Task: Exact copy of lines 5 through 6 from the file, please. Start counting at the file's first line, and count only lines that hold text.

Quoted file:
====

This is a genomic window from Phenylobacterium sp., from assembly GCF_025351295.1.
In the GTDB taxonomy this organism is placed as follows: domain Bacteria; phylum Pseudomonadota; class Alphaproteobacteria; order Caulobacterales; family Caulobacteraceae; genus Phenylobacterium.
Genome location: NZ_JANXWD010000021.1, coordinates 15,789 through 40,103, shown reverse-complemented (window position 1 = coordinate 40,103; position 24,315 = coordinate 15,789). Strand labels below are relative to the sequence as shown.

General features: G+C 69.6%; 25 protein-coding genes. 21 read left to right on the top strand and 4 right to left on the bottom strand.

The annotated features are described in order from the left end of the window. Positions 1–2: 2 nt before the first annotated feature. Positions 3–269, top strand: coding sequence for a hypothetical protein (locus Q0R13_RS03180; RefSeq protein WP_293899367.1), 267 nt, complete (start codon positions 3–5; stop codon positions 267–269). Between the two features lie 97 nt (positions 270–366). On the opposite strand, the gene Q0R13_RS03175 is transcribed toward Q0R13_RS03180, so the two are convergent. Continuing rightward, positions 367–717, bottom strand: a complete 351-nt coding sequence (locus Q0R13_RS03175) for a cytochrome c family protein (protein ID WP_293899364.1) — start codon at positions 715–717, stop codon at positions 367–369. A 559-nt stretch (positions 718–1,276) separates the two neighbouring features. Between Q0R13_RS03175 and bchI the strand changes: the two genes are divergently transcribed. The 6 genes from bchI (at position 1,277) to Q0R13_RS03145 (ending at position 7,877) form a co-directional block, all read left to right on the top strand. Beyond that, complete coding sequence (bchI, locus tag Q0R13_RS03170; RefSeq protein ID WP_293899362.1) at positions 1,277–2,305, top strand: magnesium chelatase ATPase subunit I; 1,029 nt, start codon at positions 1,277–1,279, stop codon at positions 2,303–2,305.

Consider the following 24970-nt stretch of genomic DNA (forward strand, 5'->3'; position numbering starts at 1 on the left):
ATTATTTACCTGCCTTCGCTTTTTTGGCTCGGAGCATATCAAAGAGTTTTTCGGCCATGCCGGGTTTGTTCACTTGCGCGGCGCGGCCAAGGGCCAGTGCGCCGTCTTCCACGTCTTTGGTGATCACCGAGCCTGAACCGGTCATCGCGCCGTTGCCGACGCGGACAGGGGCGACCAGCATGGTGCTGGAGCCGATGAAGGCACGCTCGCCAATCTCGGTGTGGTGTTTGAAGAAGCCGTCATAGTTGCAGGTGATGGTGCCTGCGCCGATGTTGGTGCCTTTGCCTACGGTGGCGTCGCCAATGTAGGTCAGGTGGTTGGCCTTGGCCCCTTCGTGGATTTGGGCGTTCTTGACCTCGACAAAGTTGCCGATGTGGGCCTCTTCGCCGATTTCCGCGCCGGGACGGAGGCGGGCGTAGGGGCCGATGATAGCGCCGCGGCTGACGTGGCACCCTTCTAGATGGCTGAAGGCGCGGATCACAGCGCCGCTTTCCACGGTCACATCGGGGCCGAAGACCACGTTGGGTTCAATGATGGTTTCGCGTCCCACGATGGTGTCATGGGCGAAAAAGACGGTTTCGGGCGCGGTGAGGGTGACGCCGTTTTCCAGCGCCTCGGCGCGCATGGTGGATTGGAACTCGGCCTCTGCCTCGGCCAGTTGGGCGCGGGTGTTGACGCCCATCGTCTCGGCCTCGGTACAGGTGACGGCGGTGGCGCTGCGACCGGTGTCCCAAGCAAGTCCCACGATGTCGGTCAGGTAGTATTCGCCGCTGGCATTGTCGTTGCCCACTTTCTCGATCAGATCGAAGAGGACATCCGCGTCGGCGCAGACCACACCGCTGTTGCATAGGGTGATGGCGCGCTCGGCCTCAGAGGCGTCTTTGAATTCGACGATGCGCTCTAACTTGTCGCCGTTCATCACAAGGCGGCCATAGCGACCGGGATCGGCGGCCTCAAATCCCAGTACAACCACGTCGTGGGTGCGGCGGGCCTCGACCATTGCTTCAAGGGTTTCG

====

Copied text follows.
The annotated features are described in order from the left end of the window. Positions 1–2: 2 nt before the first annotated feature. Positions 3–269, top strand: coding sequence for a hypothetical protein (locus Q0R13_RS03180; RefSeq protein WP_293899367.1), 267 nt, complete (start codon positions 3–5; stop codon positions 267–269). Between the two features lie 97 nt (positions 270–366). On the opposite strand, the gene Q0R13_RS03175 is transcribed toward Q0R13_RS03180, so the two are convergent. Continuing rightward, positions 367–717, bottom strand: a complete 351-nt coding sequence (locus Q0R13_RS03175) for a cytochrome c family protein (protein ID WP_293899364.1) — start codon at positions 715–717, stop codon at positions 367–369. A 559-nt stretch (positions 718–1,276) separates the two neighbouring features. Between Q0R13_RS03175 and bchI the strand changes: the two genes are divergently transcribed. The 6 genes from bchI (at position 1,277) to Q0R13_RS03145 (ending at position 7,877) form a co-directional block, all read left to right on the top strand. Beyond that, complete coding sequence (bchI, locus tag Q0R13_RS03170; RefSeq protein ID WP_293899362.1) at positions 1,277–2,305, top strand: magnesium chelatase ATPase subunit I; 1,029 nt, start codon at positions 1,277–1,279, stop codon at positions 2,303–2,305.

Consider the following 24970-nt stretch of genomic DNA (forward strand, 5'->3'; position numbering starts at 1 on the left):